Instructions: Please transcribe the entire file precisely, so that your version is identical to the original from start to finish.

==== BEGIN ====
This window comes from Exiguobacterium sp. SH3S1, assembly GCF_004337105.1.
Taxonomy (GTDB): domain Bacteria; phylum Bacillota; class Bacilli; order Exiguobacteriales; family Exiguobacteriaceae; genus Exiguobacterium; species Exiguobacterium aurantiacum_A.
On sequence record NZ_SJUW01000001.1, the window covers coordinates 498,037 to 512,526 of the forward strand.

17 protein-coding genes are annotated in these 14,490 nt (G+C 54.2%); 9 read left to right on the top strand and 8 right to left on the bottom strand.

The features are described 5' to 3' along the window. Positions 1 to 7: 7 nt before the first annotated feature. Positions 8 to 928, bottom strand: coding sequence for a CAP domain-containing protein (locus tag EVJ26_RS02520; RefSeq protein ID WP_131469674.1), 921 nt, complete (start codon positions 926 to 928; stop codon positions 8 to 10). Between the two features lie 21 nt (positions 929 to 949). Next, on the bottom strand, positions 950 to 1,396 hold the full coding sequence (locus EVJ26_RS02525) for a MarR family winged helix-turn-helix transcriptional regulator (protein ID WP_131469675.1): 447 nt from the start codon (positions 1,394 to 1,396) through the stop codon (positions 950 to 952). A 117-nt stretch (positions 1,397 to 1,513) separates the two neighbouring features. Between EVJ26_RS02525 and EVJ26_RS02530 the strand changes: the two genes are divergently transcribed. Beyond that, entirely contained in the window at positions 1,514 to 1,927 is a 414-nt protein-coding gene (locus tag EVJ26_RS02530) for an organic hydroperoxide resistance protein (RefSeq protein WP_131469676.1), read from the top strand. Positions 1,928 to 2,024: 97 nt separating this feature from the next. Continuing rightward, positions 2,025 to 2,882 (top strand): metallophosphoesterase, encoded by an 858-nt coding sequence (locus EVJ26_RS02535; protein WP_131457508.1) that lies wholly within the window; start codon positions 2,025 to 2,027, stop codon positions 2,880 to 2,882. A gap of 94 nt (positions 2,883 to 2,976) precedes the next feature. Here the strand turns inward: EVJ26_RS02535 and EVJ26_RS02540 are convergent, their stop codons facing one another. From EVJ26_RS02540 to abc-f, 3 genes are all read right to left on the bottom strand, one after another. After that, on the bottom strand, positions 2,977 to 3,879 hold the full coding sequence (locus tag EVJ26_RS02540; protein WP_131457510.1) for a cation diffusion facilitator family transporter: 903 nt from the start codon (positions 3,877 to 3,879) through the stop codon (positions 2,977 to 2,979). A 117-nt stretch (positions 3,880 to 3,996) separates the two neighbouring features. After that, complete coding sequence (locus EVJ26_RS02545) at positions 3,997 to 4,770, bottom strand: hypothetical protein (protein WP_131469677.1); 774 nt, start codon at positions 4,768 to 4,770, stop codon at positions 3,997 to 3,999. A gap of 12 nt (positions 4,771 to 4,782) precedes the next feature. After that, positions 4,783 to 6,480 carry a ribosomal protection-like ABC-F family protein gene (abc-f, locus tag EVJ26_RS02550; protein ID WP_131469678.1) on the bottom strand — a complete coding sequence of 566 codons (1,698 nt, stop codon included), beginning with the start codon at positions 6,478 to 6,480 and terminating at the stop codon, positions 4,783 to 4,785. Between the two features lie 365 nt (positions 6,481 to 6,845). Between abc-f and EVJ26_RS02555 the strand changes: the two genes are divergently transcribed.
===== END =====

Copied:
This window comes from Exiguobacterium sp. SH3S1, assembly GCF_004337105.1.
Taxonomy (GTDB): domain Bacteria; phylum Bacillota; class Bacilli; order Exiguobacteriales; family Exiguobacteriaceae; genus Exiguobacterium; species Exiguobacterium aurantiacum_A.
On sequence record NZ_SJUW01000001.1, the window covers coordinates 498,037 to 512,526 of the forward strand.

17 protein-coding genes are annotated in these 14,490 nt (G+C 54.2%); 9 read left to right on the top strand and 8 right to left on the bottom strand.

The features are described 5' to 3' along the window. Positions 1 to 7: 7 nt before the first annotated feature. Positions 8 to 928, bottom strand: coding sequence for a CAP domain-containing protein (locus tag EVJ26_RS02520; RefSeq protein ID WP_131469674.1), 921 nt, complete (start codon positions 926 to 928; stop codon positions 8 to 10). Between the two features lie 21 nt (positions 929 to 949). Next, on the bottom strand, positions 950 to 1,396 hold the full coding sequence (locus EVJ26_RS02525) for a MarR family winged helix-turn-helix transcriptional regulator (protein ID WP_131469675.1): 447 nt from the start codon (positions 1,394 to 1,396) through the stop codon (positions 950 to 952). A 117-nt stretch (positions 1,397 to 1,513) separates the two neighbouring features. Between EVJ26_RS02525 and EVJ26_RS02530 the strand changes: the two genes are divergently transcribed. Beyond that, entirely contained in the window at positions 1,514 to 1,927 is a 414-nt protein-coding gene (locus tag EVJ26_RS02530) for an organic hydroperoxide resistance protein (RefSeq protein WP_131469676.1), read from the top strand. Positions 1,928 to 2,024: 97 nt separating this feature from the next. Continuing rightward, positions 2,025 to 2,882 (top strand): metallophosphoesterase, encoded by an 858-nt coding sequence (locus EVJ26_RS02535; protein WP_131457508.1) that lies wholly within the window; start codon positions 2,025 to 2,027, stop codon positions 2,880 to 2,882. A gap of 94 nt (positions 2,883 to 2,976) precedes the next feature. Here the strand turns inward: EVJ26_RS02535 and EVJ26_RS02540 are convergent, their stop codons facing one another. From EVJ26_RS02540 to abc-f, 3 genes are all read right to left on the bottom strand, one after another. After that, on the bottom strand, positions 2,977 to 3,879 hold the full coding sequence (locus tag EVJ26_RS02540; protein WP_131457510.1) for a cation diffusion facilitator family transporter: 903 nt from the start codon (positions 3,877 to 3,879) through the stop codon (positions 2,977 to 2,979). A 117-nt stretch (positions 3,880 to 3,996) separates the two neighbouring features. After that, complete coding sequence (locus EVJ26_RS02545) at positions 3,997 to 4,770, bottom strand: hypothetical protein (protein WP_131469677.1); 774 nt, start codon at positions 4,768 to 4,770, stop codon at positions 3,997 to 3,999. A gap of 12 nt (positions 4,771 to 4,782) precedes the next feature. After that, positions 4,783 to 6,480 carry a ribosomal protection-like ABC-F family protein gene (abc-f, locus tag EVJ26_RS02550; protein ID WP_131469678.1) on the bottom strand — a complete coding sequence of 566 codons (1,698 nt, stop codon included), beginning with the start codon at positions 6,478 to 6,480 and terminating at the stop codon, positions 4,783 to 4,785. Between the two features lie 365 nt (positions 6,481 to 6,845). Between abc-f and EVJ26_RS02555 the strand changes: the two genes are divergently transcribed.